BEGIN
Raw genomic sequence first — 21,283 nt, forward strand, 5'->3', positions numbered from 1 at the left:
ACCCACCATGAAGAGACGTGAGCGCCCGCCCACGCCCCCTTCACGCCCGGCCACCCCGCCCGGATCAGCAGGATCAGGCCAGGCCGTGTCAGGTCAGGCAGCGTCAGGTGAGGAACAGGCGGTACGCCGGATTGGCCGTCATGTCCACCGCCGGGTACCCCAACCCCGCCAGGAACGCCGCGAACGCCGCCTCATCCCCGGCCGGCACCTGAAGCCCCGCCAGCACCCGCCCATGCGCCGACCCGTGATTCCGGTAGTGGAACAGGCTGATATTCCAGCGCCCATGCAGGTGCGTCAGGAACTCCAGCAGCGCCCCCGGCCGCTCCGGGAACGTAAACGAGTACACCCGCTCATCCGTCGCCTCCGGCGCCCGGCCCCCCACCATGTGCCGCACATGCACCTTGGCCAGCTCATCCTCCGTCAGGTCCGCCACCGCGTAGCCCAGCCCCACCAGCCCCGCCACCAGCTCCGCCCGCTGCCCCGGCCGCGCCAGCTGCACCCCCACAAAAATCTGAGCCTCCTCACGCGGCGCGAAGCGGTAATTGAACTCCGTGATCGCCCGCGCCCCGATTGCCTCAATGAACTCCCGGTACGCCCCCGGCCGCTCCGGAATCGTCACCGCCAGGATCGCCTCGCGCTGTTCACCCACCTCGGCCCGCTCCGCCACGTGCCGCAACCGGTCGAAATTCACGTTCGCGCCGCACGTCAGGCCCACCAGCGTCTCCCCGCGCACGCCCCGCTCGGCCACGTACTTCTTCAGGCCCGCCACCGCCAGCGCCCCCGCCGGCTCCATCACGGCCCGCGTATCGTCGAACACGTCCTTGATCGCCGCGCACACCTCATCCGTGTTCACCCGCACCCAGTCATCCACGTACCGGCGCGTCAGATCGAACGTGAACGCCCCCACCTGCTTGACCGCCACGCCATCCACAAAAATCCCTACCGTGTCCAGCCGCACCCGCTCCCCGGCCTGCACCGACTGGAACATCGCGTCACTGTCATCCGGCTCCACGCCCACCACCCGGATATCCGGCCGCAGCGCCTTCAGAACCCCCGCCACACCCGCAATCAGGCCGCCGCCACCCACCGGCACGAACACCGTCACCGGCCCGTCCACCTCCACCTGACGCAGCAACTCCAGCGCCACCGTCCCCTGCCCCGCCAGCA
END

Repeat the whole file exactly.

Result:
Raw genomic sequence first — 21,283 nt, forward strand, 5'->3', positions numbered from 1 at the left:
ACCCACCATGAAGAGACGTGAGCGCCCGCCCACGCCCCCTTCACGCCCGGCCACCCCGCCCGGATCAGCAGGATCAGGCCAGGCCGTGTCAGGTCAGGCAGCGTCAGGTGAGGAACAGGCGGTACGCCGGATTGGCCGTCATGTCCACCGCCGGGTACCCCAACCCCGCCAGGAACGCCGCGAACGCCGCCTCATCCCCGGCCGGCACCTGAAGCCCCGCCAGCACCCGCCCATGCGCCGACCCGTGATTCCGGTAGTGGAACAGGCTGATATTCCAGCGCCCATGCAGGTGCGTCAGGAACTCCAGCAGCGCCCCCGGCCGCTCCGGGAACGTAAACGAGTACACCCGCTCATCCGTCGCCTCCGGCGCCCGGCCCCCCACCATGTGCCGCACATGCACCTTGGCCAGCTCATCCTCCGTCAGGTCCGCCACCGCGTAGCCCAGCCCCACCAGCCCCGCCACCAGCTCCGCCCGCTGCCCCGGCCGCGCCAGCTGCACCCCCACAAAAATCTGAGCCTCCTCACGCGGCGCGAAGCGGTAATTGAACTCCGTGATCGCCCGCGCCCCGATTGCCTCAATGAACTCCCGGTACGCCCCCGGCCGCTCCGGAATCGTCACCGCCAGGATCGCCTCGCGCTGTTCACCCACCTCGGCCCGCTCCGCCACGTGCCGCAACCGGTCGAAATTCACGTTCGCGCCGCACGTCAGGCCCACCAGCGTCTCCCCGCGCACGCCCCGCTCGGCCACGTACTTCTTCAGGCCCGCCACCGCCAGCGCCCCCGCCGGCTCCATCACGGCCCGCGTATCGTCGAACACGTCCTTGATCGCCGCGCACACCTCATCCGTGTTCACCCGCACCCAGTCATCCACGTACCGGCGCGTCAGATCGAACGTGAACGCCCCCACCTGCTTGACCGCCACGCCATCCACAAAAATCCCTACCGTGTCCAGCCGCACCCGCTCCCCGGCCTGCACCGACTGGAACATCGCGTCACTGTCATCCGGCTCCACGCCCACCACCCGGATATCCGGCCGCAGCGCCTTCAGAACCCCCGCCACACCCGCAATCAGGCCGCCGCCACCCACCGGCACGAACACCGTCACCGGCCCGTCCACCTCCACCTGACGCAGCAACTCCAGCGCCACCGTCCCCTGCCCCGCCAGCA